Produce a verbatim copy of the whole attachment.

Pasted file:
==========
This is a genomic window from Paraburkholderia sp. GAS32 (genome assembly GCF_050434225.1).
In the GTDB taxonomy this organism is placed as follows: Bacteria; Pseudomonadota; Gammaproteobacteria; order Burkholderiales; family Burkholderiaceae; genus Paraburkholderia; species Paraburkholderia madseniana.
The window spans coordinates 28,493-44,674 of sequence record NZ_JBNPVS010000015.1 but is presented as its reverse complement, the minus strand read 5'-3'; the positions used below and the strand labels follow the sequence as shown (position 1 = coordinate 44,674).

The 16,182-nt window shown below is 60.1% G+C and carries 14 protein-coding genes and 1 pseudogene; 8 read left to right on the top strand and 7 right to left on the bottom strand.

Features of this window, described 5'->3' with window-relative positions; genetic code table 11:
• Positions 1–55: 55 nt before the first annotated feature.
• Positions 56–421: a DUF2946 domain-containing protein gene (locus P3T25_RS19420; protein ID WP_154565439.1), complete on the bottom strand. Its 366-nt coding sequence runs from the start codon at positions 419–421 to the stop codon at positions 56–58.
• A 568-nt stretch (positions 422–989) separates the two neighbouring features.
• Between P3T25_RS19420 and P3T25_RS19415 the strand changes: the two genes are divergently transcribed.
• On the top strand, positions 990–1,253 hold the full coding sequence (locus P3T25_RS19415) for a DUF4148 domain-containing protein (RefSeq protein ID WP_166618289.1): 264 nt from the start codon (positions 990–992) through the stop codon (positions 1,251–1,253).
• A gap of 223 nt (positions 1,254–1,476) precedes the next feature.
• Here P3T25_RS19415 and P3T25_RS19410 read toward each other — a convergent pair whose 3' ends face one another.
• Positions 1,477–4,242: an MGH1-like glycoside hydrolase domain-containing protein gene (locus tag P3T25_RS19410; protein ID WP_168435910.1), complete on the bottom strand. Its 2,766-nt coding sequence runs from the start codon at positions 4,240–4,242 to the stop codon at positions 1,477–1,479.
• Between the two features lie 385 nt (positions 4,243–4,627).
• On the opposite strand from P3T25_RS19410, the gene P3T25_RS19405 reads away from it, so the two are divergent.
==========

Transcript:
This is a genomic window from Paraburkholderia sp. GAS32 (genome assembly GCF_050434225.1).
In the GTDB taxonomy this organism is placed as follows: Bacteria; Pseudomonadota; Gammaproteobacteria; order Burkholderiales; family Burkholderiaceae; genus Paraburkholderia; species Paraburkholderia madseniana.
The window spans coordinates 28,493-44,674 of sequence record NZ_JBNPVS010000015.1 but is presented as its reverse complement, the minus strand read 5'-3'; the positions used below and the strand labels follow the sequence as shown (position 1 = coordinate 44,674).

The 16,182-nt window shown below is 60.1% G+C and carries 14 protein-coding genes and 1 pseudogene; 8 read left to right on the top strand and 7 right to left on the bottom strand.

Features of this window, described 5'->3' with window-relative positions; genetic code table 11:
• Positions 1–55: 55 nt before the first annotated feature.
• Positions 56–421: a DUF2946 domain-containing protein gene (locus P3T25_RS19420; protein ID WP_154565439.1), complete on the bottom strand. Its 366-nt coding sequence runs from the start codon at positions 419–421 to the stop codon at positions 56–58.
• A 568-nt stretch (positions 422–989) separates the two neighbouring features.
• Between P3T25_RS19420 and P3T25_RS19415 the strand changes: the two genes are divergently transcribed.
• On the top strand, positions 990–1,253 hold the full coding sequence (locus P3T25_RS19415) for a DUF4148 domain-containing protein (RefSeq protein ID WP_166618289.1): 264 nt from the start codon (positions 990–992) through the stop codon (positions 1,251–1,253).
• A gap of 223 nt (positions 1,254–1,476) precedes the next feature.
• Here P3T25_RS19415 and P3T25_RS19410 read toward each other — a convergent pair whose 3' ends face one another.
• Positions 1,477–4,242: an MGH1-like glycoside hydrolase domain-containing protein gene (locus tag P3T25_RS19410; protein ID WP_168435910.1), complete on the bottom strand. Its 2,766-nt coding sequence runs from the start codon at positions 4,240–4,242 to the stop codon at positions 1,477–1,479.
• Between the two features lie 385 nt (positions 4,243–4,627).
• On the opposite strand from P3T25_RS19410, the gene P3T25_RS19405 reads away from it, so the two are divergent.